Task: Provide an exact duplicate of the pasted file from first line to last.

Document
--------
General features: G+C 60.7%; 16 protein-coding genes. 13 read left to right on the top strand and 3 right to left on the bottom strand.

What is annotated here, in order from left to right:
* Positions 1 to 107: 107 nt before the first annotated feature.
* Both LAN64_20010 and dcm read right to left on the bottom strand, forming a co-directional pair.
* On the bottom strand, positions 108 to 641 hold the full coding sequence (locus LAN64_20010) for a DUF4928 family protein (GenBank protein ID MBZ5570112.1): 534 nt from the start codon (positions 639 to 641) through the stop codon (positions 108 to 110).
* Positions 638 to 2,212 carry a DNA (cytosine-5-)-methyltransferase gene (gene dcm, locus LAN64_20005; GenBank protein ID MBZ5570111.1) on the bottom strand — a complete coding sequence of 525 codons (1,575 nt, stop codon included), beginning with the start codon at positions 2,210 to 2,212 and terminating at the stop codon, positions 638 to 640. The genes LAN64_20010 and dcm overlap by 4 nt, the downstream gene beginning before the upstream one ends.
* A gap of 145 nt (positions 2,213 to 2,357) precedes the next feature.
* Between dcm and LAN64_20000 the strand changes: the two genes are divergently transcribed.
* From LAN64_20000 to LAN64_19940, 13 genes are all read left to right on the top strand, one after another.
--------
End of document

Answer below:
General features: G+C 60.7%; 16 protein-coding genes. 13 read left to right on the top strand and 3 right to left on the bottom strand.

What is annotated here, in order from left to right:
* Positions 1 to 107: 107 nt before the first annotated feature.
* Both LAN64_20010 and dcm read right to left on the bottom strand, forming a co-directional pair.
* On the bottom strand, positions 108 to 641 hold the full coding sequence (locus LAN64_20010) for a DUF4928 family protein (GenBank protein ID MBZ5570112.1): 534 nt from the start codon (positions 639 to 641) through the stop codon (positions 108 to 110).
* Positions 638 to 2,212 carry a DNA (cytosine-5-)-methyltransferase gene (gene dcm, locus LAN64_20005; GenBank protein ID MBZ5570111.1) on the bottom strand — a complete coding sequence of 525 codons (1,575 nt, stop codon included), beginning with the start codon at positions 2,210 to 2,212 and terminating at the stop codon, positions 638 to 640. The genes LAN64_20010 and dcm overlap by 4 nt, the downstream gene beginning before the upstream one ends.
* A gap of 145 nt (positions 2,213 to 2,357) precedes the next feature.
* Between dcm and LAN64_20000 the strand changes: the two genes are divergently transcribed.
* From LAN64_20000 to LAN64_19940, 13 genes are all read left to right on the top strand, one after another.